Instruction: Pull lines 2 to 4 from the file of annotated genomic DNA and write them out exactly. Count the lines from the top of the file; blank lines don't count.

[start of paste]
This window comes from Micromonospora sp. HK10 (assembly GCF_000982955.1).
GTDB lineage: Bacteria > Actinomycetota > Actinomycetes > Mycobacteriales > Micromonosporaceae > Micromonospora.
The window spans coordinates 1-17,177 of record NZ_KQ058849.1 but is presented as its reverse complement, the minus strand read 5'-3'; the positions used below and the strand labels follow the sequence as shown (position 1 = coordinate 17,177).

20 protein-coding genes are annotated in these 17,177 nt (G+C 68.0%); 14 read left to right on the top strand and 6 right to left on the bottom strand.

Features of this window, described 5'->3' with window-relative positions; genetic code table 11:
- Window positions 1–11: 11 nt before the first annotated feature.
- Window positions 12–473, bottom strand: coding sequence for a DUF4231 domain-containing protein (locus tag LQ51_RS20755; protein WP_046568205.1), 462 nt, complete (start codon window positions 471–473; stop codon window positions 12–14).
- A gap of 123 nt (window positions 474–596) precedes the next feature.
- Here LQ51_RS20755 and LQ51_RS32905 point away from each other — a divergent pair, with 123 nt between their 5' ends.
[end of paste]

GTDB lineage: Bacteria > Actinomycetota > Actinomycetes > Mycobacteriales > Micromonosporaceae > Micromonospora.
The window spans coordinates 1-17,177 of record NZ_KQ058849.1 but is presented as its reverse complement, the minus strand read 5'-3'; the positions used below and the strand labels follow the sequence as shown (position 1 = coordinate 17,177).

20 protein-coding genes are annotated in these 17,177 nt (G+C 68.0%); 14 read left to right on the top strand and 6 right to left on the bottom strand.